Reviewed online, Aug. 30, 2022. MPA Rating: R. Running time: 125 MIN.

  • Production: (Czech Republic) A The Avenue Entertainment release of a Highland Film Group, The Avenue presentation, in association with JBJ Film, R.U. Robot Studios. Producers: Petr Jakl, Cassian Elwes. Executive producers: Martin J. Barab, Kevin Bernhardt, Arianne Fraser, Delphine Perrier, Henry Winterstern, Ara Keshishian, Petr Jakl Sr., Pam Dixon, Stuart Manashil.
  • Crew: Director: Petr Jakl. Screenplay: Jakl, based on a previous screenplay by Marek Dobes, Michal Petrus; story: Peter Bok, Petr Jakl Sr. Camera: Jesper Toffner. Editors: Steven Rosenblum, Dirk Westervelt. Music: Philip Klein.
  • With: Ben Foster, Sophie Lowe, Michael Caine, Til Schweiger, Matthew Goode, William Moseley, Roland Moller, Karel Roden, Werner Daehn, Vinzenz Kiefer, Alistair Brammer, Magnus Samuelsson, Christopher Rygh, Guy Roberts, David Bowles, Jennifer Armour. (English dialogue)

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Ben Foster (Jan Zizka) Sophie Lowe (Katherine) Michael Caine (Lord Boresh) Til Schweiger (Rosenberg) Matthew Goode (King Sigismund) William Moseley (Jaroslav) Roland Møller (Torak) Karel Roden (King Wenceslas) Werner Daehn (Ulrich) Vinzenz Kiefer (Conrad)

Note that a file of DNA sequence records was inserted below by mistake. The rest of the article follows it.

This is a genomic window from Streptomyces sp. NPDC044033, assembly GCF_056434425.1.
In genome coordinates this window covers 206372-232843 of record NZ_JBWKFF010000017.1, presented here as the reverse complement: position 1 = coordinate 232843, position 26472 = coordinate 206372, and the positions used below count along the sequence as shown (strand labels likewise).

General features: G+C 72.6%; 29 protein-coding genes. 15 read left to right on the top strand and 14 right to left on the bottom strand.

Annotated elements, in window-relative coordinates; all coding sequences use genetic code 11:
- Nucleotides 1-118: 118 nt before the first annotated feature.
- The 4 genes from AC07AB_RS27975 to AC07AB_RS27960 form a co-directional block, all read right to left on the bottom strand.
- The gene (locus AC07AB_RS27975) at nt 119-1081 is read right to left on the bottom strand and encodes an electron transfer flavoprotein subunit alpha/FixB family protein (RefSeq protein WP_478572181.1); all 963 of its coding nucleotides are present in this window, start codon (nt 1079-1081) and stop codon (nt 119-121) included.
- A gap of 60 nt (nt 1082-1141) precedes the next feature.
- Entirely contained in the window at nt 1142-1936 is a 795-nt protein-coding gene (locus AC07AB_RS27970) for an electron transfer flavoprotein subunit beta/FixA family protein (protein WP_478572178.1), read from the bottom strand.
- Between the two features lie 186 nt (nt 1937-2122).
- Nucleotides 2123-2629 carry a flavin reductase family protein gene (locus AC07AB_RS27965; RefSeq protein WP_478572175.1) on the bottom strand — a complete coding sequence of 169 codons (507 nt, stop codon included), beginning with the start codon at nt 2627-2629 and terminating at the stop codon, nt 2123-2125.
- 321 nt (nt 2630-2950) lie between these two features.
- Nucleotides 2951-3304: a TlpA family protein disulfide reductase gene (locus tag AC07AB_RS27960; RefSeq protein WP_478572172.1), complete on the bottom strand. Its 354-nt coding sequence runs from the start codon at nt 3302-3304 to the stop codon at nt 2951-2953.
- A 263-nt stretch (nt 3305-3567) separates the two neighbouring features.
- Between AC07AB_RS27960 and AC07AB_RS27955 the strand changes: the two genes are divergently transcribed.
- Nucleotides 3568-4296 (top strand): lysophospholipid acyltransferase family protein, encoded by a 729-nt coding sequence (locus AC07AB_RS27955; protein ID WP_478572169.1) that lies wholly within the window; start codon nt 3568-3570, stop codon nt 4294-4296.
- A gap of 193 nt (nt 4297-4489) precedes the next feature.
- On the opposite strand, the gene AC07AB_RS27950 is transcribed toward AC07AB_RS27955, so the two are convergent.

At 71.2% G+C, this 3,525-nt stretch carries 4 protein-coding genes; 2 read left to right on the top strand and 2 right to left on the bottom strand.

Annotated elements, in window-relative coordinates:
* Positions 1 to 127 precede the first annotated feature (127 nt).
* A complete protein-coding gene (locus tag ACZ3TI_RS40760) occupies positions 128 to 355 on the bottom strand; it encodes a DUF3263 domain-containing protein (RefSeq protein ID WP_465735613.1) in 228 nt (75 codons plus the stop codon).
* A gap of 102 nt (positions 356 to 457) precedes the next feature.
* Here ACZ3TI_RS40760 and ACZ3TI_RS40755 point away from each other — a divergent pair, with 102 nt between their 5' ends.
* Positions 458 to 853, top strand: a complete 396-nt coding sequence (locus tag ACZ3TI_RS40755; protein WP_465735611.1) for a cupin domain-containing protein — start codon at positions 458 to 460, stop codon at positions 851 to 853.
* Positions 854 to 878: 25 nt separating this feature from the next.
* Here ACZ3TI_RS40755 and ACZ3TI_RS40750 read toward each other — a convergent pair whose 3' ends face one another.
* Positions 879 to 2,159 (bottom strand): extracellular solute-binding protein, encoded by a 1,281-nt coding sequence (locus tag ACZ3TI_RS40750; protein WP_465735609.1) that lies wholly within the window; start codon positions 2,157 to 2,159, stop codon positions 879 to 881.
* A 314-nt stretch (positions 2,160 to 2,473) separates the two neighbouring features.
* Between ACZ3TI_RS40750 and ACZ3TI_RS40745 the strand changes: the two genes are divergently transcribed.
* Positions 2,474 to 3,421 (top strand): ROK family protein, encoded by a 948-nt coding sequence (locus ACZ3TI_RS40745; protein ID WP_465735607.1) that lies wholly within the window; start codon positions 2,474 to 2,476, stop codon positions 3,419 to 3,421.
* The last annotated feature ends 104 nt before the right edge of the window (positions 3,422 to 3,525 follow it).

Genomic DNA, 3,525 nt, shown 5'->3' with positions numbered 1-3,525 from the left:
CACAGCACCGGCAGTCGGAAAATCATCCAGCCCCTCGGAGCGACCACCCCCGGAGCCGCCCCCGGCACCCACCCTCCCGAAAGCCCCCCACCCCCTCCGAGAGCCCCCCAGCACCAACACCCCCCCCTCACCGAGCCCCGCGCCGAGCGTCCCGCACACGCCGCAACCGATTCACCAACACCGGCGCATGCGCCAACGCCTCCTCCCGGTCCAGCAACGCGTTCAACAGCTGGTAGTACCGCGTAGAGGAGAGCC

The story of fifteenth century Czech icon and warlord, Jan Zizka, who defeated armies of the Teutonic Order and the Holy Roman Empire.

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More about Medieval

In <i>Medieval</i>, Ben Foster turns the story of a real-life Czech military commander into a blunt instrument

In Medieval , Ben Foster turns the story of a real-life Czech military commander into a blunt instrument

Michael Caine and Matthew Goode also star in filmmaker Petr Jákl's bid for international success

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Medieval (2022)

  • User Reviews
  • Loved the action sequences, and the violence
  • Loved the battlefield tactics.
  • Excellent cast (besides Til Schweiger)
  • Perfect ending

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medieval the movie reviews

  • DVD & Streaming
  • Action/Adventure , Biography/History , Drama , Romance , War

Content Caution

A one-eyed man stares ominously.

In Theaters

  • September 9, 2022
  • Ben Foster as Jan Žižka; Sophie Lowe as Katherine; Michael Caine as Lord Boresh; Til Schweiger as Rosenberg; Roland Møller as Torak; Matthew Goode as King Sigismund; Karel Roden as Wenceslas IV

Home Release Date

  • October 25, 2022

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  • The Avenue Entertainment

Movie Review

In his latter years, Jan Žižka will become a Bohemian military commander of legend. But that journey to glory necessarily starts more modestly years before. When we meet him here, Jan is the leader of a rough-around-the-edges group of mercenaries.